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Global Issue 15

see Mugabe. But, by the beginning of 2002, the Abuja process had got nowhere. The Commonwealth Ministerial Action Group (CMAG), now sidelined from any active role and shunned by Mugabe, declared: global thi rd quar ter 2013 www.global -br ief ing.org l 73 commonwealth network The Long View a solid Commonwealth achievement. That convenient myth was shattered in Matabeleland three years later. The province, for years the stronghold of Nkomo’s ZAPU and once again at odds with its ZANU rivals, was laid waste by the North Koreantrained Fifth Brigade. Perhaps 20,000 may have died, including women and children. The world averted its eyes, as ZANU devoured ZAPU and the true nature of Mugabe’s rule began to emerge. Yet, in the eyes of many, land reform was the issue. Rhodesia had only begun to be settled by whites after 1890. After the Second World War, in particular, large numbers of demobilised British servicemen were allocated prime agricultural land. For them, it was an undreamed of path to property and wealth. But it only worsened a gross injustice where, by the time of the 1979 Lancaster House Agreement, the whites (never more than five per cent of the total) owned 80 per cent of the land (largely the most productive). Sonny Ramphal, then Commonwealth Secretary-General, insisted that the US and the UK provide undertakings for the purchase of land from white farmers, and this was agreed. Some progress was made in the decade that followed. But a decisive turning point came with the UK election of 1997, when the Labour Party under Tony Blair won a landslide victory. In reply to the Zimbabwe President’s request for greater UK impetus behind land reform, Clare Short, the international development minister, wrote an explosive letter. Citing her Irish extraction, Short said new Labour would not be bound by British colonial legacies. No more UK money would be provided to compensate white farmers. Angry and humiliated, and beset by war veterans demanding better pensions and land, Mugabe sought revenge. The slide into illegal farm seizures, bloodshed and chaos had begun. Zimbabwe was an issue that beset Don McKinnon from the outset. Within a month of taking office as Secretary-General, the former New Zealand foreign minister had travelled to Harare to meet Mugabe. Taking tea in the State House, they talked about the prospects for land reform and fair elections. But, with violence and farm invasions worsening, it was to be their last substantive tête-à-tête. The Commonwealth did what it could: foreign ministers met in Abuja in September 2001 to agree a process both to re-start ordered land reform and address the violence and human rights abuses that were fouling Zimbabwe’s democracy. Ministers also travelled to Harare, with McKinnon, to Heads of Government Meeting (CHOGM) 1999, Durban, South Africa, with Robert Mugabe (left) and Singapore’s Prime Minister Goh Chok Tong (second from right) Nigerian President Abdulsalami Abubakar, already in the field, they made contingency plans. A Troika would be formed, comprising the current Chairman-in-Office (the Australian, John Howard), the previous chair (South Africa’s Thabo Mbeki) and the next chair (Olusegun Obasanjo of Nigeria). In the event of an adverse COG report, the Troika was expected to take immediate action. Between 9 and 11 March 2002, Zimbabwe voted. Although Mugabe claimed victory with 56 per cent of the vote, his MDC challenger, Morgan Tsvangirai, pushed him to a tight finish. While the Organisation of African Unity declared the election “transparent, credible, free and fair”, strong condemnation came from the Commonwealth and other international and local observers. The European Union, having already clashed with Mugabe, had pulled its observer team out of Zimbabwe prior to the elections, and announced sanctions against the ruling elite. The COG, in contrast, reported that the campaign “was marred by a high level of politically motivated violence and intimidation”. This had created “a climate of fear and suspicion”, they said. Coupled with other notable failings, the COG concluded “that the conditions in Zimbabwe did not adequately allow for a free expression of will by the electors”. The response of the Troika was immediate, suspending Zimbabwe from the councils of the Commonwealth for one year. 80% of land owned by 5% white minority in 1979 20% of land now redistributed 13.7 million population (2012: World Bank) 24,411% inflation in the year 2007 “The situation in Zimbabwe constitutes a serious and persistent violation of the Commonwealth’s fundamental political values and the rule of law.” On the eve of the elections, Commonwealth leaders met in Coolum, Australia and addressed the Zimbabwe issue. Fearing the worst, and with a Commonwealth Observer Group (COG), headed by former 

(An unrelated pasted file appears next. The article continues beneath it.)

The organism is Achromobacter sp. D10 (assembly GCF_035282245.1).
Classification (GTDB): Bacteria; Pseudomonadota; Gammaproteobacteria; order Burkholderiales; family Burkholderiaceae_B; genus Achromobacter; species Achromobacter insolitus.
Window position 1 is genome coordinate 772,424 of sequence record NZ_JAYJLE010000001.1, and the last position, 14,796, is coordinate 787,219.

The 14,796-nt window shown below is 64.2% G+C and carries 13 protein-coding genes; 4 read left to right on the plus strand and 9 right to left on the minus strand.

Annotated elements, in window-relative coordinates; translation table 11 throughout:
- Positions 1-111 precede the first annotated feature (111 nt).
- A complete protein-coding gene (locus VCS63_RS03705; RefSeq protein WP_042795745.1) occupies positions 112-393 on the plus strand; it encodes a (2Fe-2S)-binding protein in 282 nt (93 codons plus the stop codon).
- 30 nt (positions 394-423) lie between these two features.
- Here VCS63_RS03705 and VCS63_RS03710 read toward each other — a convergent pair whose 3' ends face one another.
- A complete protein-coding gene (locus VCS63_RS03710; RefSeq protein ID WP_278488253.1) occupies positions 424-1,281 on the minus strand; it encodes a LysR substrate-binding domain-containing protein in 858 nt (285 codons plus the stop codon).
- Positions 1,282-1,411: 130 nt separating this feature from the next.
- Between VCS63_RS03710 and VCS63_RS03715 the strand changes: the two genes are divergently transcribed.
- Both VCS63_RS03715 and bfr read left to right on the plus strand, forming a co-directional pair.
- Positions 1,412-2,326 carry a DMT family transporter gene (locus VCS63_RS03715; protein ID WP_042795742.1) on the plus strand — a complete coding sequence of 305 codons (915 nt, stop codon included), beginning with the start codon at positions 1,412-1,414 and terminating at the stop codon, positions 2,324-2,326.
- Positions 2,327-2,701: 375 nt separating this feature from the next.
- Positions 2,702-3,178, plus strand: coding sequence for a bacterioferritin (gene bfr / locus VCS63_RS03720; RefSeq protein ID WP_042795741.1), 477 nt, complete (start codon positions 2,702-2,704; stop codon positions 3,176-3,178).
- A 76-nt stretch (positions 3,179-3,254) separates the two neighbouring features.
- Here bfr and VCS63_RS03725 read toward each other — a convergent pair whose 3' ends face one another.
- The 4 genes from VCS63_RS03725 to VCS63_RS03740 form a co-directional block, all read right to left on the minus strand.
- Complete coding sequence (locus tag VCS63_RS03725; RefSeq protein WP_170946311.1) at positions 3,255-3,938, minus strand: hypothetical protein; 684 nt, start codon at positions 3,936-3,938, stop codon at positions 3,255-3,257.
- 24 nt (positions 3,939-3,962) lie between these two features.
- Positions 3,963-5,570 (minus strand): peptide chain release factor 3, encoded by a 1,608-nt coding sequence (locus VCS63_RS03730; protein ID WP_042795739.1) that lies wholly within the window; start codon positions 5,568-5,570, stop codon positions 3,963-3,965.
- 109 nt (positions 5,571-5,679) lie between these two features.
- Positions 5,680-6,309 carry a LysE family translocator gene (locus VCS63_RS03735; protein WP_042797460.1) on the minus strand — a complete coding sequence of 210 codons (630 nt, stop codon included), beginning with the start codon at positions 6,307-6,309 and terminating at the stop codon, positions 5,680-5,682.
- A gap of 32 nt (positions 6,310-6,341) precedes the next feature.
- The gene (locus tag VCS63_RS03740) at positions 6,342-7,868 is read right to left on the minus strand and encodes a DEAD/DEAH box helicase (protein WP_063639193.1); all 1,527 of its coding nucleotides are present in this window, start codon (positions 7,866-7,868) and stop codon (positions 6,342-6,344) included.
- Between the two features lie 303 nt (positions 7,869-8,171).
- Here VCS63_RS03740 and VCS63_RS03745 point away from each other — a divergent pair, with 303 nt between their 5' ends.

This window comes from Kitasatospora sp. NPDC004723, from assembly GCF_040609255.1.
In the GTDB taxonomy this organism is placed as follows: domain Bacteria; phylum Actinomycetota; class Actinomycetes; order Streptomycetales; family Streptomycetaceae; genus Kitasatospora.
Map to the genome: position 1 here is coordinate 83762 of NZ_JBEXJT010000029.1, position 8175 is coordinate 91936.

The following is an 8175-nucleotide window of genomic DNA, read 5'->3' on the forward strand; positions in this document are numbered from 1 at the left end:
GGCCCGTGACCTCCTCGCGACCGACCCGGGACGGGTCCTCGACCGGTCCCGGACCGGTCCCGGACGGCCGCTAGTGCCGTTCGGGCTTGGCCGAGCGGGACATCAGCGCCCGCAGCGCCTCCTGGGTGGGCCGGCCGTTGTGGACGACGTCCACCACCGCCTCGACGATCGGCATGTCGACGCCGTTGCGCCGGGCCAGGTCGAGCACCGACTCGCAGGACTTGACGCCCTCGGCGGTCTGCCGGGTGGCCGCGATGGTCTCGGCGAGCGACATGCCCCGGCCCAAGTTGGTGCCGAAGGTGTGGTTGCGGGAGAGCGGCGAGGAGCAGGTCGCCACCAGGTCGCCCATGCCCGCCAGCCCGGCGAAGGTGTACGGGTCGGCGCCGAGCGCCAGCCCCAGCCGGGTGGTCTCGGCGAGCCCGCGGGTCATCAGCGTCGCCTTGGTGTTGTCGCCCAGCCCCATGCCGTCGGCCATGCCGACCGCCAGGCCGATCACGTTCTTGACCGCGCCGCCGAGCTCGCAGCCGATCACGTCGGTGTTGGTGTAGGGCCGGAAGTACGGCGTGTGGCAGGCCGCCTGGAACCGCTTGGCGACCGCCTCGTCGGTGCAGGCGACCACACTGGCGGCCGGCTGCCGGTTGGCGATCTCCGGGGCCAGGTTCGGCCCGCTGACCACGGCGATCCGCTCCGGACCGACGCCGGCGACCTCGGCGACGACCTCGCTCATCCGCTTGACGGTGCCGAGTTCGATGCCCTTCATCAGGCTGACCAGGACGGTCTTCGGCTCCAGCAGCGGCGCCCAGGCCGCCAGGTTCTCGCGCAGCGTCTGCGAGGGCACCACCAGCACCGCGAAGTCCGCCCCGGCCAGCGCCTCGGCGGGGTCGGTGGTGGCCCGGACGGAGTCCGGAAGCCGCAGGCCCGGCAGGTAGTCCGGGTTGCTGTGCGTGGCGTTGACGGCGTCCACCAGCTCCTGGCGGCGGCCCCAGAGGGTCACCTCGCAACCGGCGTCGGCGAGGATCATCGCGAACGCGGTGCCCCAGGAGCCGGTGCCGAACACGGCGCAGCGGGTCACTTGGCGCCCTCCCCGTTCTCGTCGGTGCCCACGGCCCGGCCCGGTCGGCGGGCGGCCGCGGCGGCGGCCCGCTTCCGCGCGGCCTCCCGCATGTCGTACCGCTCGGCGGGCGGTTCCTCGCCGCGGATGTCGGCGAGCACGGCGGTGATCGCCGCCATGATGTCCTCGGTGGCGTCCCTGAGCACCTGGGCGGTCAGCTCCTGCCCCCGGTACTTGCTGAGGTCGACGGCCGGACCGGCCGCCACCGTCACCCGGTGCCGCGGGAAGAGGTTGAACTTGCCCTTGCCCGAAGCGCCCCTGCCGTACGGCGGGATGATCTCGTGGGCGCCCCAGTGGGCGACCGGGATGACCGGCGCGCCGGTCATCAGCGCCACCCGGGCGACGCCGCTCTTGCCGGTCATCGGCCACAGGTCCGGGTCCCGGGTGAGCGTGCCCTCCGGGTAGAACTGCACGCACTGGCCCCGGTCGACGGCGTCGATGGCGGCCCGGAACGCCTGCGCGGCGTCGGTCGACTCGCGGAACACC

Global Issue 15
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